EU Advances On Trade And Tax
Kitty Miv, Editor
19 February, 2021
Having looked last week at the various tax reforms underway across the globe, in this column, we will be focusing on the European Union and its efforts in the area of tax.
Traditionally one of the key engines of reform, both on an institutional level and as a driver of national change, the EU has recently had a doozy of a reform on its plate, namely Brexit. With that in mind, it is no surprise that the body has been mulling over the anticipated economic impact of the split.
Releasing its Winter 2021 Economic Forecast, the EU suggested that Brexit will dent UK economic growth considerably, more than for the European Union, despite the new free trade deal between the two parties.
The free trade deal between the UK and the EU provides for zero tariffs and zero quotas on all goods trade that complies with the appropriate rules of origin. However, the report highlights that non-tariff barriers have increased substantially for both imports and exports from and to the UK.
"...[W]hile the FTA improves the situation as compared to an outcome with no trade agreement between the EU and the UK, it cannot come close to matching the benefits of the trading relations provided by EU membership," the report observed.
It estimated that, for the EU, on average, the exit of the UK from the European Union under the FTA will generate a loss of GDP of 0.5 percent by 2022. The UK, meanwhile, will see a 2.25 percent drop in GDP over the same period. However, it went on to suggest that, compared to a scenario where the EU and the UK had failed to agree an FTA, the FTA has cut the negative economic impact on the EU by about a third and for the UK by about a quarter.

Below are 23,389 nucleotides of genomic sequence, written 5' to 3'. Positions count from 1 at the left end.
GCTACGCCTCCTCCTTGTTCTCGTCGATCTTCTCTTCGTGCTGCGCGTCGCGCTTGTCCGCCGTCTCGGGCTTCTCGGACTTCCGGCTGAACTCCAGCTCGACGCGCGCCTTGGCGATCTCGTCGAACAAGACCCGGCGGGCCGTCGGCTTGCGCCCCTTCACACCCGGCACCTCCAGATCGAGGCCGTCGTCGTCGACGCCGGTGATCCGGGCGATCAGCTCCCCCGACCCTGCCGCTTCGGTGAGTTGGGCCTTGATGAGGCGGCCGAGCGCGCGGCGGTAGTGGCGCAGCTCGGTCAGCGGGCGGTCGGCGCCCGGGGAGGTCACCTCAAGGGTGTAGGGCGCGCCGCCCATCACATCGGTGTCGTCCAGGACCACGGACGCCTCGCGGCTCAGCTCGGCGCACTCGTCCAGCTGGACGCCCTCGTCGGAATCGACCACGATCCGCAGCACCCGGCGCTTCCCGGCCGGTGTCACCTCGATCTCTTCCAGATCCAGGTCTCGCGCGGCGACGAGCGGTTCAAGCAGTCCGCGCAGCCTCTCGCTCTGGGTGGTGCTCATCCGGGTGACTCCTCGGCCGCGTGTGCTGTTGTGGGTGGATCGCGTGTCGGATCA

Still on the subject of trade matters, and it was recently announced by the European Commission that new EU trade enforcement rules have entered into force, which will enable the EU to take action before the WTO has concluded its dispute resolution procedures, and will "further strengthen the EU's toolbox in defending its interests."
In a statement, the EC explained that:
"The EU has amended its Enforcement Regulation, which provides a basis under EU law for the adoption of trade countermeasures. The changes have been made in response to ongoing issues with the WTO's Appellate Body."
"The Regulation previously required that a trade dispute went all the way through the WTO's dispute resolution procedures, including the appeal stage, before the EU could react. The revised Regulation enables the EU to react even in cases where the WTO has not delivered a final ruling because the other WTO member concerned has blocked the dispute procedure by appealing to the non-functioning Appellate Body and not agreed to alternative arbitration under the WTO's Dispute Settlement Agreement."
And finally, looking to the future (well, the near future at least...), the Union's Code of Conduct Group (Business Taxation) has set out how it will support EU efforts to tackle tax base erosion and profit shifting during the first half of 2021.
The Group has released its work program for the Portuguese Presidency of the EU, which runs from January to June 2021.
The work program says the Group will continue its work on the EU list of non-cooperative jurisdictions, including potentially changing the criteria for inclusion, and revealed that the list of jurisdictions will be updated in February 2021, to take into account those jurisdictions that have made advances based on commitments given to the EU and those that have yet to fulfil their commitments.
Until next week!
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